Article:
WASHINGTON, Jan 6 (Reuters) - Republican senators this week made good on a campaign promise and kicked off the new Congress with a bill to approve the Keystone XL pipeline, saying if President Barack Obama vetoes it, they have a plan to pass the measure later in the year.
Senator John Hoeven, a North Dakota Republican, introduced a bill on Tuesday to approve TransCanada Corp’s project that would transport more than 800,000 barrels per day of mostly Canadian heavy oil to Nebraska en route to refineries along the U.S. Gulf Coast.
Both Republican and Democratic lawmakers predicted that 63 senators would back the pipeline, enough for the bill to pass but short of the 67 votes that would be needed to overcome a likely veto from Obama.
“We may not have enough to overcome a veto, so it may be a two-step process,” Hoeven told Reuters.
Obama, who has been considering the pipeline for six years, has opposed previous bills to force the project through, saying the State Department needs to complete its regulatory process. If he rejects this bill, Keystone backers will attempt to attach the measure to wider legislation Obama could find harder to veto, perhaps legislation on energy efficiency, exporting natural gas, or on appropriations.
Keystone has divided Democrats between environmentalists, who say oil sands mining will raise emissions linked to climate change, and union supporters who say it will add thousands of construction jobs and boost energy security.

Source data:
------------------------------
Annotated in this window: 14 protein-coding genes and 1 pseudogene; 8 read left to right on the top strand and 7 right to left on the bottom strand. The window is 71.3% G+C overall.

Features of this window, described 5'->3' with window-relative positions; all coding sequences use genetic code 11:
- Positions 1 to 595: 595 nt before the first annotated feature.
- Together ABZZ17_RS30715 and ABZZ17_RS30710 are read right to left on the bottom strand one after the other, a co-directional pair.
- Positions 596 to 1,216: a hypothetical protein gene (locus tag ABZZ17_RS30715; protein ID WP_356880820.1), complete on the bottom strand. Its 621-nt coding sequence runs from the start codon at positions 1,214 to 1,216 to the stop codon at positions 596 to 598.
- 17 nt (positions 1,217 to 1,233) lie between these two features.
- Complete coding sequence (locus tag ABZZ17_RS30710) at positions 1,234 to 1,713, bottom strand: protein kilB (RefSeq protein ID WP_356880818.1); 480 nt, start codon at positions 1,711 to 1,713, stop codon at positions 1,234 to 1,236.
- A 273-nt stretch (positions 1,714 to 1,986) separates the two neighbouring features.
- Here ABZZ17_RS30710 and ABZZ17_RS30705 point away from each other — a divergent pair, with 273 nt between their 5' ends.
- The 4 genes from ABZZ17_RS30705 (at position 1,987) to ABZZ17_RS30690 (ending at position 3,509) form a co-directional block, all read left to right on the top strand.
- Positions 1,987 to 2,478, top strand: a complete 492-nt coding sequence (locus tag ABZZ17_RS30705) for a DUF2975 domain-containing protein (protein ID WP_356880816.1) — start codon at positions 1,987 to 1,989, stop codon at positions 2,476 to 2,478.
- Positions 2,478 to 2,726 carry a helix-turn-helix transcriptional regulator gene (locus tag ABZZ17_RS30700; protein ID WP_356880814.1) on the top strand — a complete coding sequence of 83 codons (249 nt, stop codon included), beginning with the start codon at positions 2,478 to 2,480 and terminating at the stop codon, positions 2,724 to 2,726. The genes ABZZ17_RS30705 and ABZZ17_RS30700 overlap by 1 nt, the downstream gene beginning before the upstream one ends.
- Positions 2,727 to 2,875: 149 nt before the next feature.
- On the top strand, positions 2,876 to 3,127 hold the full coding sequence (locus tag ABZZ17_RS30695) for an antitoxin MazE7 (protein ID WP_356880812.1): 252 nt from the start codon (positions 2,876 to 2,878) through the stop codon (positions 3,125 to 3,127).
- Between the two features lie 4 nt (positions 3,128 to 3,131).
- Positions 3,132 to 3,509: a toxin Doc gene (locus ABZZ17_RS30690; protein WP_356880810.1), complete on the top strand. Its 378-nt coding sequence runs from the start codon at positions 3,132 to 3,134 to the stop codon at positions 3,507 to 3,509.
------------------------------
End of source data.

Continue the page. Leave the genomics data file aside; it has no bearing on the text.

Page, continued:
The project will be the first test for new Senate Majority Leader Mitch McConnell after Republicans won control of the Senate in November’s elections.
He has promised to open the amendment process on legislation, allowing the full Senate to weigh in on proposed additions to bills. For Keystone, that process will start on Thursday in the energy committee, under the new chairwoman, Republican Senator Lisa Murkowski from Alaska.
The Senate will debate the bill for several weeks before voting to pass it, Hoeven said.
Democrats are weighing a variety of amendments to add to the bill, including requirements to use only U.S. steel and to prevent the oil transported on the pipeline from ever being exported.
Hoeven said he does not expect the measure on preventing exports to pass as a similar one failed in the past. But he said any amendment that does pass with 60 votes will strengthen the push by both parties for the pipeline. (Reporting by Timothy Gardner and Richard Cowan; Editing by Marguerita Choy)